Arkos, Lieutenant of Queen Gremla's all-powerful army, has become disillusioned with his monarch's growing greed and cruelty, and has vowed to overthrow her.
Commencing in the deepest depths of the Planet Prison, Arkos' objective is to run and jump from left to right across twenty hazard-filled flick screens. Lifts take him to higher levels, and sometimes provide moving stepping stones to the next part of the landscape. Arkos can fall off a lift as long as there is solid ground to break his fall - but tumbling into void results in a loss of one of his three lives.
The dungeons are far from empty, and within seconds of the mission starting the air is filled with flying Guardian Robots which fire at the renegade soldier. Each hit sustained results in a loss of energy, displayed at the bottom of the screen as a diminishing bar.
For protection, the warrior carries 20 hand grenades and a blaster with unlimited rounds. Pressing the fire button rapidly activates the laser gun - keeping the button depressed launches an all-destroying grenade.
As he progresses through the environment, Arkos encounters red and white barrels. When these are destroyed (by three laser blasts), they reveal a mystery feature which is picked up when touched. These features include extra Grenades, an energy-replenishing Heart, a 'Pow Up' sign which increases his fire power and a protective Force Field offering limited protection from enemy fire. Occasionally a mine appears, blowing up the hero if accidentally collected.
After the prison chambers comes a slimy swamp, where far green monsters (not unlike Liddon in stature), emerge aggressively from the ground. If this marshy land is negotiated and screen 11 reached, a huge mud-gobbing monster appears and blocks the route. Shooting this disgusting fatty forty times rids it from the face of the planet, but quick action has to be taken before it's rapidly-spat death phlegm depletes the hero's energy.
More marshy land is endured before the nineteenth screen is reached. Here, three Giant Robots appear and have to be shot twenty times before they're turned to scrap.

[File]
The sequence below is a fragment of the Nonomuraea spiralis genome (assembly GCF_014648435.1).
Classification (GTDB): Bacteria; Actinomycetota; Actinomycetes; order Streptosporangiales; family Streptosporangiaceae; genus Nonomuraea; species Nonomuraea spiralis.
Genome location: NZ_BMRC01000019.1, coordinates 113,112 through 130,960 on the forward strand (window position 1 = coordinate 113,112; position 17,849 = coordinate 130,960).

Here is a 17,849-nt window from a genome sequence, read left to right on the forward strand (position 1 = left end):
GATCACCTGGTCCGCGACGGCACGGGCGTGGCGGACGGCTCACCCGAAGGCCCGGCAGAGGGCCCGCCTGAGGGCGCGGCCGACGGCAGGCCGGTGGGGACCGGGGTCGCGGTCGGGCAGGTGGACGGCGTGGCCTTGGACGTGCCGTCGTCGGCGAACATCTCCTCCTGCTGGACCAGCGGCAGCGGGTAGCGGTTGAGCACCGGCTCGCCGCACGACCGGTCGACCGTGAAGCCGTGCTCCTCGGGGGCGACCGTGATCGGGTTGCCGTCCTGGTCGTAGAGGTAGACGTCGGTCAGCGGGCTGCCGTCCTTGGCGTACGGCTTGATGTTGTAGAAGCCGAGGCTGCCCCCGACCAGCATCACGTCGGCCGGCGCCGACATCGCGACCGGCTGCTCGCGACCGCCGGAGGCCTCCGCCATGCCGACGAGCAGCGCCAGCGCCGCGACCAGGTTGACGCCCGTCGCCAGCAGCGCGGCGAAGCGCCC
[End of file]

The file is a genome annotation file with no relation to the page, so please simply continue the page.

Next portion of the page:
After the clash with the robots comes a testing trip through the forest land to Gremla's Palace. Here, blaster and grenades are exchanged for a 25 round laser cannon. Arkos takes on fireball shooting Leiser-Freisers and jumping Kaikas before reaching the Giant Guardian. This monster soaks up 75 well-aimed shots before leaving his post. With that destroyed, Arkos is free to complete his assassination mission.
Once agin you boldly go where no man has gone before, to kill, maim, and generally make a nuisance of yourself. Game Over isn't startlingly novel, but does have a certain addictiveness that keeps you playing, for a while at least.
The control method is sluggish, and the main character not only looks like a deep sea diver, but moves like one as well. Consequently, the game is difficult and frustrating - but the action remains strangely addictive. The title music is superb, but the in-game effects are very bland indeed.
There are plenty of this type of game around - so take your time choosing.
If you cast your minds back to the previous Imagine/Dinamic release, Army Moves, you'll remember that it was considered to be very good, but a touch too difficult. Well, here we go again...
Game Over is extremely nice to look at and great to listen to (There's a splendid Galway soundtrack) - but it's an absolute swine to play. There's plenty of action, but death is a frequent visitor, and once again you have to go *all* the way back to the start of each level when you're killed - something that I find annoying in any game.
Game Over is challenging, but far too frustrating to be considered an essential purchase.
While playing Game Over, I suddenly twigged that it's very similar to Hewson's Exolon. Both feature a character who has to battle over a series of flick-screens to a set goal. However, in this game the character is extremely sluggish to respond to the joystick and has an awkward jumping action - making jumping from platform to platform every tricky.
Even worse is a bug where the armoured fellow falls through the floor in certain situations. Even though these annoyances are almost unbearable, the action remains addictive, fired by the urge to progress.
The title music deserves a mention, but otherwise there's nothing outstanding to warrant the price. Take it or leave it.
Competent throughout, with well documented instructions.
Blocky sprites, but reasonable backdrops.
Great title tune (complete with sampled effects) - the in-game effects are rather poor though.
The control method is very confusing - but the game's addictive nonetheless.
Plenty of action if you're prepared to stick with it.
A challenging, if rather frustrating shooting and exploring game.